A Melbourne woman accused of using a car to run down two police officers at Seaford before fleeing and hiding in a backyard has sobbed in court after learning she will remain in custody until at least March.
Courtney Pollard, 27, from Fairfield, fronted Melbourne Magistrates Court via video link on Wednesday following her dramatic arrest in Burwood on Tuesday. She was apprehended after allegedly driving at speeds of up to 170km/h and later colliding with a tree.
Courtney Pollard was remanded in custody to reappear next year.Credit:
The court heard Ms Pollard, who wiped her eyes on her hands and white shirt throughout the brief hearing, was feeling "very stressed and anxious" about being in custody.
She made no application for bail.
"I'll make a note that she needs to see a nurse," Magistrate Steven Raleigh said.
Police previously revealed they had been called to perform a welfare check on a woman, thought to be unwell, at a restaurant on Ballarto Road in Seaford, about 2.40pm on Tuesday.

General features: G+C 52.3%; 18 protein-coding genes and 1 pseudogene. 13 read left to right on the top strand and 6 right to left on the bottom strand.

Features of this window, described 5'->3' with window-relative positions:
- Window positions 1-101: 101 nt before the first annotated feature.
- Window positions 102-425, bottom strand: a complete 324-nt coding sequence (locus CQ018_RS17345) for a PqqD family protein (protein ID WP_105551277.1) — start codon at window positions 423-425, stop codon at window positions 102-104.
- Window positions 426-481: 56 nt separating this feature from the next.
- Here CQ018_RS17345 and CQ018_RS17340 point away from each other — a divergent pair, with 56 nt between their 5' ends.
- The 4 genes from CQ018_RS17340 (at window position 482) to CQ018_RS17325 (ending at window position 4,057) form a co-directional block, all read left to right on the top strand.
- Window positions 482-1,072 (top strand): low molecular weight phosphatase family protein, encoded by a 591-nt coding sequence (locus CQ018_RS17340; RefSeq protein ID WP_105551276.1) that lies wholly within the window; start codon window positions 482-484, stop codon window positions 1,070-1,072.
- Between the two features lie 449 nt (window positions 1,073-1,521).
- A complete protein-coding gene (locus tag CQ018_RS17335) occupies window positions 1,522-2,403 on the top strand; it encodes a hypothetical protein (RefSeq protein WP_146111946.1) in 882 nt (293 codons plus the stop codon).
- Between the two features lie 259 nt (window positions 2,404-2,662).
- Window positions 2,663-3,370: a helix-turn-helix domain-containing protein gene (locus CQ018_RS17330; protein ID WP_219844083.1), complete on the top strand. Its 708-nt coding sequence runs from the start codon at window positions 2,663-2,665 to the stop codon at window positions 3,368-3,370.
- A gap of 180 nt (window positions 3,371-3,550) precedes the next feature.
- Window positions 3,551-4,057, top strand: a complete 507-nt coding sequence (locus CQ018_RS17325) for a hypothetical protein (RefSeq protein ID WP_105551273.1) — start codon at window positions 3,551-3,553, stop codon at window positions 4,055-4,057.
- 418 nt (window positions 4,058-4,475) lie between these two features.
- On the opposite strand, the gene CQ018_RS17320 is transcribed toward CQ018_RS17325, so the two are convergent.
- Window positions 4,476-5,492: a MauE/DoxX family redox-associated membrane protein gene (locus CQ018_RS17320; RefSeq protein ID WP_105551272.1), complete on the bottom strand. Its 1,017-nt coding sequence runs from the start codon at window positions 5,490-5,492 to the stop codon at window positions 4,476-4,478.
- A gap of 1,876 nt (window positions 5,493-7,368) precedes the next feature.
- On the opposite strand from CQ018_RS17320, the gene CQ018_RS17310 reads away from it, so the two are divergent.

Police at the scene of the crash in Burwood on Tuesday.Credit:Nine News
They allege that when they arrived at the fast-food venue, the 27-year-old woman drove her vehicle into officers, pinning one policeman against a wall and then running over the leg of a policewoman.
Ms Pollard then allegedly fled the scene in a silver Ford sedan.
The two officers were taken to hospital in stable conditions while the police air wing followed the 27-year-old as she drove across the city for almost an hour, at times allegedly reaching speeds of up to 170km/h.
Police said officers on the ground then used a tyre deflation device before the silver sedan collided with a tree in Burwood – about 40 kilometres away from Seaford – about 3.35pm.
At the time, Detective Inspector Martin Bourke said the woman, now known to be Ms Pollard, then allegedly ran from police and tried to hide in the backyard of a house in nearby Gillard Street before she was arrested.
Ms Pollard has since been charged with a string of offences, including four counts of intentionally exposing an emergency worker to risk by driving, intentionally causing serious injury, reckless conduct endangering life and assault-related offences.
In Victoria, an assault on an emergency service worker attracts a mandatory minimum sentence of six months in prison.
Ms Pollard was remanded in custody to reappear in court on March 24.
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